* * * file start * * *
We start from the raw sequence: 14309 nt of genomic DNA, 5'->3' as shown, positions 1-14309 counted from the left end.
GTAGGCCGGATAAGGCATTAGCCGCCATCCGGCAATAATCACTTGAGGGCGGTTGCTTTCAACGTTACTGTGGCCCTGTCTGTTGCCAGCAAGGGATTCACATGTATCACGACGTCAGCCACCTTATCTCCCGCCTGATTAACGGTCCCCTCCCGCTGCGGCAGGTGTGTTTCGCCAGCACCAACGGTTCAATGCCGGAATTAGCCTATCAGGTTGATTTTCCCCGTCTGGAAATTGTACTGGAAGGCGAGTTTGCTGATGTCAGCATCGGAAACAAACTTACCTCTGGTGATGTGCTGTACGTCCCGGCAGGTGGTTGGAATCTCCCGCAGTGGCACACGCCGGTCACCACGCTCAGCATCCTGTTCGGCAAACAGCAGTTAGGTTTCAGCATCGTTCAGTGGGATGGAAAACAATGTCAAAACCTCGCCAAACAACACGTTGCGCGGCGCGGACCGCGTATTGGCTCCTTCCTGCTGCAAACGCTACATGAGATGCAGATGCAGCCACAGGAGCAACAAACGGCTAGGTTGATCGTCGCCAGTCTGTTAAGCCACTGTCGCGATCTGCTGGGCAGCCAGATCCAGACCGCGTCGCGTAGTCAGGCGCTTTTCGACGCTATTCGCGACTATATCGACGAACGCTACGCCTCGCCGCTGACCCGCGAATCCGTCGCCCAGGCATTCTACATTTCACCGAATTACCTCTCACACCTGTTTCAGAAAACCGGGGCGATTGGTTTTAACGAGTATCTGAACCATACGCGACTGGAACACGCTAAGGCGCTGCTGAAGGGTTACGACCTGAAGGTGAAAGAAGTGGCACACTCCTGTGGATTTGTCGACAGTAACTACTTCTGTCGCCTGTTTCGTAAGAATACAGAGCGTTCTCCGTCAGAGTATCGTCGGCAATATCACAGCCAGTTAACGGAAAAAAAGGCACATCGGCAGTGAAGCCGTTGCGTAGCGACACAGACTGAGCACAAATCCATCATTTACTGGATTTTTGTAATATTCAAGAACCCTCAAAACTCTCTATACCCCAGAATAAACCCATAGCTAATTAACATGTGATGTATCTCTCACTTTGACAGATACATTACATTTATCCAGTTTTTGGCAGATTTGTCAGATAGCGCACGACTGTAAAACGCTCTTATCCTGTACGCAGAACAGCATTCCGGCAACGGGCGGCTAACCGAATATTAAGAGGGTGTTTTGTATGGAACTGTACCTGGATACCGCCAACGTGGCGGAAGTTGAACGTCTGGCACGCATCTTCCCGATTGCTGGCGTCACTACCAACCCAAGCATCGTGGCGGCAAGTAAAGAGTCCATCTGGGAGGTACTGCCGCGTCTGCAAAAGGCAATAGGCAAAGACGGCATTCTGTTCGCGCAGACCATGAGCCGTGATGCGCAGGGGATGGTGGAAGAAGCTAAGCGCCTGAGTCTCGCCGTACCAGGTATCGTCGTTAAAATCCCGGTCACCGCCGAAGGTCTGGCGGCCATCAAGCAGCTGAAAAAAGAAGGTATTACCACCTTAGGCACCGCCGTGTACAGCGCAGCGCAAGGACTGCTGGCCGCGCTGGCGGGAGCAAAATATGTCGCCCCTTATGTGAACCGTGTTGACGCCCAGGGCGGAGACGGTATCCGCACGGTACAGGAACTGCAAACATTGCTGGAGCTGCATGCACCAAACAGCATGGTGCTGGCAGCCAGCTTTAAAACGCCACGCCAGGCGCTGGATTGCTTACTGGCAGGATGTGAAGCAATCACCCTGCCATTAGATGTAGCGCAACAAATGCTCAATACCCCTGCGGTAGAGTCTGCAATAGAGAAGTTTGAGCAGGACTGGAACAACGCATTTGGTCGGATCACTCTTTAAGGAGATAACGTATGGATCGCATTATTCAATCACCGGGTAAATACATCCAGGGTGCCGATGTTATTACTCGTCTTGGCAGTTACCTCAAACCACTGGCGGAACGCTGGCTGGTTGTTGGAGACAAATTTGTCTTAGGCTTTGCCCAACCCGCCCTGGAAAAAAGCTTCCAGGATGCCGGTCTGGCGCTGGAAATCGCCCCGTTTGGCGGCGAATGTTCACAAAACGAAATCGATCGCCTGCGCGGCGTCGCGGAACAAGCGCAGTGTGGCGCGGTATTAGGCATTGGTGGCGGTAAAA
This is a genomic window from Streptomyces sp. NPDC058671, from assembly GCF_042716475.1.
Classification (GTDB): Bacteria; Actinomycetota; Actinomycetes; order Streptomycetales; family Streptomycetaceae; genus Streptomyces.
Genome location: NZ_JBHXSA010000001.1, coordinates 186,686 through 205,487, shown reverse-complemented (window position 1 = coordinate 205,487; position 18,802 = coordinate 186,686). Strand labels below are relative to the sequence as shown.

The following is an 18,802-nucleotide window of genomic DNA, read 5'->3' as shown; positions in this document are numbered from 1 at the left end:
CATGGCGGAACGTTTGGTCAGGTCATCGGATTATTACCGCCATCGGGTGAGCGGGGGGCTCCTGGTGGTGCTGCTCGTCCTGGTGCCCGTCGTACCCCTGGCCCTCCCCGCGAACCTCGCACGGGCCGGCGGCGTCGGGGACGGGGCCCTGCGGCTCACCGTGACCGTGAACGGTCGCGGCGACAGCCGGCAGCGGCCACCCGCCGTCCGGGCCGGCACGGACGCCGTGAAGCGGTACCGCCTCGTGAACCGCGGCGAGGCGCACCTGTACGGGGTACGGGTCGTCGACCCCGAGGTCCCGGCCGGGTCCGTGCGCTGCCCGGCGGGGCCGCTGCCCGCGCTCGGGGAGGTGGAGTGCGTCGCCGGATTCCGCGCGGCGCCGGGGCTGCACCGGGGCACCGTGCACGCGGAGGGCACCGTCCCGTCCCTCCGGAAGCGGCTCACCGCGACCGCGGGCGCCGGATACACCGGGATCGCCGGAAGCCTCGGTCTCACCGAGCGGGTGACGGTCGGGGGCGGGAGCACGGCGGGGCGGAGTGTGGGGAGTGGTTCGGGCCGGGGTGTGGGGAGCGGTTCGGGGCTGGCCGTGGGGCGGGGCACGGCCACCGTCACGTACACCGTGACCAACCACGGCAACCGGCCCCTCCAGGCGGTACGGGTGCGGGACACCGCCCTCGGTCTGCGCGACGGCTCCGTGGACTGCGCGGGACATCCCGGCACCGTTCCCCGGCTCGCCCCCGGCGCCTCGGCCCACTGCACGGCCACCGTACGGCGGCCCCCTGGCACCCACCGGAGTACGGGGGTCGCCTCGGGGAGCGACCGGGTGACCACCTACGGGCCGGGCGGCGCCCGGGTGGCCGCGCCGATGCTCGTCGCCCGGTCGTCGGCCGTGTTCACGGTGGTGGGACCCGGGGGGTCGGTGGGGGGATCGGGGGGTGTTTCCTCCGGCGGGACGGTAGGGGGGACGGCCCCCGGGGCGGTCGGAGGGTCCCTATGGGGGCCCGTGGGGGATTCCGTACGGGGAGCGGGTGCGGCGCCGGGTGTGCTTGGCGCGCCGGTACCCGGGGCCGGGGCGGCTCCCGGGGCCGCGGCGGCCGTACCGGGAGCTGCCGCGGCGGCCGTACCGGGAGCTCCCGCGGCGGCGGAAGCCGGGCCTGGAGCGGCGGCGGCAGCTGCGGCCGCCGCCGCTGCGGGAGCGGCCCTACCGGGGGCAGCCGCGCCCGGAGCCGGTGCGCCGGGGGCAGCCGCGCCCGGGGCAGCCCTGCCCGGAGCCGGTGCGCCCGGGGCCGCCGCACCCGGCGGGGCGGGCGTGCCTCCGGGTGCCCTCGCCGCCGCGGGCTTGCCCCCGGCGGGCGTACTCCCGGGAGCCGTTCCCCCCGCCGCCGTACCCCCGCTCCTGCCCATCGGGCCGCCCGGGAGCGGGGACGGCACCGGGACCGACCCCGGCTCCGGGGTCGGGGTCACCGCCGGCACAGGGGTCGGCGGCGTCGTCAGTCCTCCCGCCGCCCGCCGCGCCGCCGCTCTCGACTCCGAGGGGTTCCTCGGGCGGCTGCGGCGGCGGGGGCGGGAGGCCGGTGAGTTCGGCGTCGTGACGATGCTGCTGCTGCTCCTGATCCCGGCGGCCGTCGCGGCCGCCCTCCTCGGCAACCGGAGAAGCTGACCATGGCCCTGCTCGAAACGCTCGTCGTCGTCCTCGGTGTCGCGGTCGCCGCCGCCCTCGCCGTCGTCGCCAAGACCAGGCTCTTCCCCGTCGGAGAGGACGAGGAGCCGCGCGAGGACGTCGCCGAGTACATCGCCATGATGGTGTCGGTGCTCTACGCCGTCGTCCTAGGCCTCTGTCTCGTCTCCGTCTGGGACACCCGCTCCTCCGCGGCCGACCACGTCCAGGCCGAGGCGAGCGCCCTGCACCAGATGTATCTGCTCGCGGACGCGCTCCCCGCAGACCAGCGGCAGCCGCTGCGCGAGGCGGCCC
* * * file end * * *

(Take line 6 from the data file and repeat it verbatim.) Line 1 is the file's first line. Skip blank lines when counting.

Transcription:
The following is an 18,802-nucleotide window of genomic DNA, read 5'->3' as shown; positions in this document are numbered from 1 at the left end: